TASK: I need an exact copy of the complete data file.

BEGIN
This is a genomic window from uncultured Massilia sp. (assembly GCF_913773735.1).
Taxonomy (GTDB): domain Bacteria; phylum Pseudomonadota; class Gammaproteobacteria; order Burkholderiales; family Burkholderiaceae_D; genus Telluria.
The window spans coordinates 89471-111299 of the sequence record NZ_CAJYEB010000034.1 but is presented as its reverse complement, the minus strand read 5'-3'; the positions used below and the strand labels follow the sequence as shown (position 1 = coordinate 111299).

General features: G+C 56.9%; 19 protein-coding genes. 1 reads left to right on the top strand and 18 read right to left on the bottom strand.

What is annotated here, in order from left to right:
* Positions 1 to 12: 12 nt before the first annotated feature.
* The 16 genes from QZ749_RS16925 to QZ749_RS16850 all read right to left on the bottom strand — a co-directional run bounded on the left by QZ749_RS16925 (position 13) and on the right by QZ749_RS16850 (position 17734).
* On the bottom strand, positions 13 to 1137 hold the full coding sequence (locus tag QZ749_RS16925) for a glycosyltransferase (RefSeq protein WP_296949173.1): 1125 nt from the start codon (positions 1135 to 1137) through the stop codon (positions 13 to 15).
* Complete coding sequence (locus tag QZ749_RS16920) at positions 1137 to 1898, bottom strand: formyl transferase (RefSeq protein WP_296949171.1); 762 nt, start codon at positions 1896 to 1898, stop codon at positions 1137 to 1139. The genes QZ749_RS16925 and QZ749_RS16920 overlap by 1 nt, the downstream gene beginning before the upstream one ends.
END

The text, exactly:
This is a genomic window from uncultured Massilia sp. (assembly GCF_913773735.1).
Taxonomy (GTDB): domain Bacteria; phylum Pseudomonadota; class Gammaproteobacteria; order Burkholderiales; family Burkholderiaceae_D; genus Telluria.
The window spans coordinates 89471-111299 of the sequence record NZ_CAJYEB010000034.1 but is presented as its reverse complement, the minus strand read 5'-3'; the positions used below and the strand labels follow the sequence as shown (position 1 = coordinate 111299).

General features: G+C 56.9%; 19 protein-coding genes. 1 reads left to right on the top strand and 18 read right to left on the bottom strand.

What is annotated here, in order from left to right:
* Positions 1 to 12: 12 nt before the first annotated feature.
* The 16 genes from QZ749_RS16925 to QZ749_RS16850 all read right to left on the bottom strand — a co-directional run bounded on the left by QZ749_RS16925 (position 13) and on the right by QZ749_RS16850 (position 17734).
* On the bottom strand, positions 13 to 1137 hold the full coding sequence (locus tag QZ749_RS16925) for a glycosyltransferase (RefSeq protein WP_296949173.1): 1125 nt from the start codon (positions 1135 to 1137) through the stop codon (positions 13 to 15).
* Complete coding sequence (locus tag QZ749_RS16920) at positions 1137 to 1898, bottom strand: formyl transferase (RefSeq protein WP_296949171.1); 762 nt, start codon at positions 1896 to 1898, stop codon at positions 1137 to 1139. The genes QZ749_RS16925 and QZ749_RS16920 overlap by 1 nt, the downstream gene beginning before the upstream one ends.